Being Positive

Finally, brothers and sisters, whatever is true, whatever is noble, whatever is right, whatever is pure, whatever is lovely, whatever is admirable—if anything is excellent or praiseworthy—think about such things. Philippians 4:8

One of the things I like about writing a blog is I get to choose topics and there is always something different to write about.  In this past year, I have attended a Zoom meeting online with the former wrestling coach at the University of North Carolina, Bill Lam.  Bill is in the sports hall of fame and his teams won the NCAA championships under his tenure.

One of the attendees on his Zoom calls is Erich Kopsch who also has a sports background and hosts a Facebook group that has a focus on PMI, or Positive Mental Attitude.  He uses short quotes from a variety of sources to underscore how our attitude really can control our destiny.  

I sent him a post about my golf coach, George Jacobus, who was really the first mentor in my life. Erich used one of the quotes on his FB page.  When he did that, it reminded me of things I didn’t say about George which have occurred to me after the fact.

I realized that in all of his instruction to me over the years, George always gave instruction as a positive thought, never a negative one.  In other words, he never said:  “you are doing this wrong” – which is a negative. His correction was always “do this”.  So, while you may not have known precisely what your mistake was, you always knew the right thing to do by remembering his instruction.

Basically, that’s accentuating the positive by making you focus on doing something rather than not doing something. Trying to correct a swing error by focusing on not doing something is a waste of time.  That lesson applies to life as well which I learned as I turned into an adult.

The U.S. Secret Service, in addition to having the responsibility of protecting the President and Vice-President of the United States, also have a function with the U.S. Treasury in combatting counterfeiting.  Instead of studying counterfeit bills, they study genuine currency. From that, they know what the real bills look like and can easily detect a fake one. Again, it’s a focus on the positive, not the negative.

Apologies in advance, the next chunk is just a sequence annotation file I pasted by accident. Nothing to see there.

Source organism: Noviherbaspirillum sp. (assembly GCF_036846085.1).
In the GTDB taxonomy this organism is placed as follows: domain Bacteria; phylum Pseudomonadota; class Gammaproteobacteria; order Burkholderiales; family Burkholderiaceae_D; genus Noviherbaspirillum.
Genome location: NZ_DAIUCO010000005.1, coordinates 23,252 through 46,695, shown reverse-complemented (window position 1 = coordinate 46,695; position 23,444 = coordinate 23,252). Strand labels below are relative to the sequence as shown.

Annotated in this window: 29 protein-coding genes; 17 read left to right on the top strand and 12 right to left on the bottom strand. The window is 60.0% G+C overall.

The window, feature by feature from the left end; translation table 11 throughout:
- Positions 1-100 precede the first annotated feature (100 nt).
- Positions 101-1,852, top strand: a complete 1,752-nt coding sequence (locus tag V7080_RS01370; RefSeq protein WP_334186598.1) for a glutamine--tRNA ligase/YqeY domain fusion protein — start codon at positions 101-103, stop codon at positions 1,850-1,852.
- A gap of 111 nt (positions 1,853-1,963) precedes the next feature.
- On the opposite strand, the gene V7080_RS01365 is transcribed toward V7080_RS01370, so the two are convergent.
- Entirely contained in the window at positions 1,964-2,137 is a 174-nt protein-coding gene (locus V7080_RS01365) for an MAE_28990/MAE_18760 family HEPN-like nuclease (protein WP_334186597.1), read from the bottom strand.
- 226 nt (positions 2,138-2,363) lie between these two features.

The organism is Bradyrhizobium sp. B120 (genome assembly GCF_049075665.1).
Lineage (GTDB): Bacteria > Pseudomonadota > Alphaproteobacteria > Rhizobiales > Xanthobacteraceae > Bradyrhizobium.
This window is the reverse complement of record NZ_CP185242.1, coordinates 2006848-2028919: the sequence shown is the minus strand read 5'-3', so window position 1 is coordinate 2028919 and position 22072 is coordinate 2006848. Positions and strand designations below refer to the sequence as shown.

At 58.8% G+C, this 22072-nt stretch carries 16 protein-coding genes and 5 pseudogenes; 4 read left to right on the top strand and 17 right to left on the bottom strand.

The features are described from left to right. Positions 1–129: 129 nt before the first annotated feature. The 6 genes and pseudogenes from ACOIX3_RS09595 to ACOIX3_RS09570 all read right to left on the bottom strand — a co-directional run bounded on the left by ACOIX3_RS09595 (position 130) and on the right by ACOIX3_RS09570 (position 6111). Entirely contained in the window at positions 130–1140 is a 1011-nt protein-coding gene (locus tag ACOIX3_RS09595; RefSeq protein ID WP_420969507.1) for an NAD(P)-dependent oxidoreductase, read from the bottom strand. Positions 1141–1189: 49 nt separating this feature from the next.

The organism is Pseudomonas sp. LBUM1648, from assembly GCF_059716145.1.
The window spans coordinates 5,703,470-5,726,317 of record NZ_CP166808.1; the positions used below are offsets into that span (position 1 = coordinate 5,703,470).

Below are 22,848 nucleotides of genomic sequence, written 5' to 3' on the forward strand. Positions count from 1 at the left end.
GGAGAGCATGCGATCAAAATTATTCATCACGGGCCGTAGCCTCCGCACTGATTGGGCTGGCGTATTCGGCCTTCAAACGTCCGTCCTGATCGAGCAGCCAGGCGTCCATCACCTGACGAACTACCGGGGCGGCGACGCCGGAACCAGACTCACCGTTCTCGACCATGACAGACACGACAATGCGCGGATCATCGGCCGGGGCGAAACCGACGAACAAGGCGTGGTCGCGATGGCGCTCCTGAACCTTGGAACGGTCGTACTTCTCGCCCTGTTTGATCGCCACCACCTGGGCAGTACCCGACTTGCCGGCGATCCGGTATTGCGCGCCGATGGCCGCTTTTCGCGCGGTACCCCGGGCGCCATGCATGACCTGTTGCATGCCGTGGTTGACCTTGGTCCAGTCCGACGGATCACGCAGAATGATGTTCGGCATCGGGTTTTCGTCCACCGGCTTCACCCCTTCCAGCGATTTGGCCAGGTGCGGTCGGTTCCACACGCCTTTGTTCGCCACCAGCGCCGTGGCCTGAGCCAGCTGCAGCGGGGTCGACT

Even in bringing up children, creating a positive role model is probably one of the best ways to demonstrate a picture to follow. Your actions often speak louder than words.  Being an encourager is important to the next generation. They need to have a mentor or parent cheering them on.

My wife, Sis, is probably the most positive person I know. She always looks at life through the lens of a glass half full rather than half empty. Her positive spirit and attitude have rubbed off on our children and I see the same traits in them with my grandchildren.  Studies consistently show that positive parenting will benefit kids later in life. 

Even Paul realized the importance of having a positive mental attitude.  Instead of dwelling on the negatives (i.e. don’t do this), he accentuated the positive by saying focus on positive things in Philippians 4.  His list of positives ends by saying “think on these things.”

Great advice for the ages, then and now.  In my career, I saw positive things in people that I admired.  It could have been an attitude, a skill or a talent.  One of those people was a man named Sorton Jones, who was the Chairman of my law firm when we merged in 1985.  

Sorton had a writer’s gift that is hard to describe. At a time before computers were commonplace, he could write about something complicated like a merger using simple words and concepts that were so clear that there was no need to elaborate. 

As I honed my own writing skill in my professional career, I often thought of Sorton’s brilliance in taking a complex topic and writing about it in plain, concise and clear language. 

Again, the focus of my writing was to follow the positive example that Sorton demonstrated to me.  I still think of how important his positive influence was to me over the years.

Today, we have a next generation that, in many ways, are impacted by negative things going on around them. COVID is one, but there are other cultural things that have caused them to be overly anxious, depressed or even having mental health issues.    

They need some positive role models in their lives.  People like George Jacobus who taught me more about life than about golf. His lesson for me was that you were a gentleman first and a golfer second and not to get those two mixed up.   Being a gentleman carried with it the responsibility to maintain composure while playing golf and not lose your temper. 

In this day, adults need others to come alongside the next generation as mentors to be positive influences for their lives and their careers. I recall the lament of a millennial female friend of mine who said: “where are all of the mentors, particularly the men in the church?”

Good question. I have used her quote in my mentoring presentation for several years and it is a cry that is still out there. 

MENTOR TAKEAWAY:  One of the traits of a mentor is to be a positive influence on the next generation. They might not have had positive role models in their life before.

FURTHER READINGPositive Parenting Can Have Lasting Effect for Generations –Oregon State University

WORSHIP:  The Stand – Hillsong

For more information about MentorLink, go to www.mentorlink.org.

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